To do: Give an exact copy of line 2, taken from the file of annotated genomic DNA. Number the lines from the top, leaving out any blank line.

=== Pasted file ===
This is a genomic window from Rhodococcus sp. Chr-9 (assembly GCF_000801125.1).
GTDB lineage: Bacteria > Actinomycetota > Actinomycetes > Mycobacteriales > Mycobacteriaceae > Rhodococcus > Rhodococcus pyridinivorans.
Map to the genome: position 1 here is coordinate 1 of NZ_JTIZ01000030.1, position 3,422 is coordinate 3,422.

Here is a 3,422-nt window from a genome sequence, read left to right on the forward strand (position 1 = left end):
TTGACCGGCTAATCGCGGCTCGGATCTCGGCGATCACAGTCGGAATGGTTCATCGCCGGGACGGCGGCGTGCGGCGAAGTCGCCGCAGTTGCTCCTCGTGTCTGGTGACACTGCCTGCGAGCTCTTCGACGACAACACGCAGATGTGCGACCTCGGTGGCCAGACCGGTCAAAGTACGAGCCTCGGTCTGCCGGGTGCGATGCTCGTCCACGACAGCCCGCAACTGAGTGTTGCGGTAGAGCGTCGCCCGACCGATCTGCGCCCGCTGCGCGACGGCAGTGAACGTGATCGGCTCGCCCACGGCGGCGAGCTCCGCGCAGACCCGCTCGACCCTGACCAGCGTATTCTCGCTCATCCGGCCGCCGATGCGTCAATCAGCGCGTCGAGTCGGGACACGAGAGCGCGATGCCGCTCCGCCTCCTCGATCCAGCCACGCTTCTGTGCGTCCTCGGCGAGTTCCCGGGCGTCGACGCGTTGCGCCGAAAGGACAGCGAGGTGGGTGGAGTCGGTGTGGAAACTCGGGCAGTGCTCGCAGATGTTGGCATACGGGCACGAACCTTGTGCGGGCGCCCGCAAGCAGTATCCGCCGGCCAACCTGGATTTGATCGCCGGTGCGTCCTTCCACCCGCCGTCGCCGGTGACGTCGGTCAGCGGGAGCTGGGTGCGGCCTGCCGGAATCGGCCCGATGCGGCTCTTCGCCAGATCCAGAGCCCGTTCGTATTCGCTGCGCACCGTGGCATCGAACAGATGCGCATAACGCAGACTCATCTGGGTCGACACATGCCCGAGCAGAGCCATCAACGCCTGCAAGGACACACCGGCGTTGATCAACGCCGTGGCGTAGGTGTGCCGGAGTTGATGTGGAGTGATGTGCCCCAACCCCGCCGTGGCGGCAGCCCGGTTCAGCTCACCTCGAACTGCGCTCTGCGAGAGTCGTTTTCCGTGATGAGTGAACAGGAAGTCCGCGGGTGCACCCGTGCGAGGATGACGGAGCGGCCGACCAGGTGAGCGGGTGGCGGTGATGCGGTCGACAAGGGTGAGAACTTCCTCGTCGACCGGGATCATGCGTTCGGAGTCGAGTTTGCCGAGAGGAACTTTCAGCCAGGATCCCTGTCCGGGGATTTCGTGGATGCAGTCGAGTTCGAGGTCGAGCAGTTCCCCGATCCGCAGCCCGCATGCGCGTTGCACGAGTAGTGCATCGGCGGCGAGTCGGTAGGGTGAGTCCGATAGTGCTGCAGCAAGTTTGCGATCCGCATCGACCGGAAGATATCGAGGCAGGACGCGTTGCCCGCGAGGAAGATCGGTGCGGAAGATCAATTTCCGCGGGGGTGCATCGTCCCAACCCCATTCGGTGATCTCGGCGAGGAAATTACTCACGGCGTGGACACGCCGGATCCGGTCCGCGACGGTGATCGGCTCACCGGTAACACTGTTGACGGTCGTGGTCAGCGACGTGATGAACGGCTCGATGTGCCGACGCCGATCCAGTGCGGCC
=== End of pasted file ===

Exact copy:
GTDB lineage: Bacteria > Actinomycetota > Actinomycetes > Mycobacteriales > Mycobacteriaceae > Rhodococcus > Rhodococcus pyridinivorans.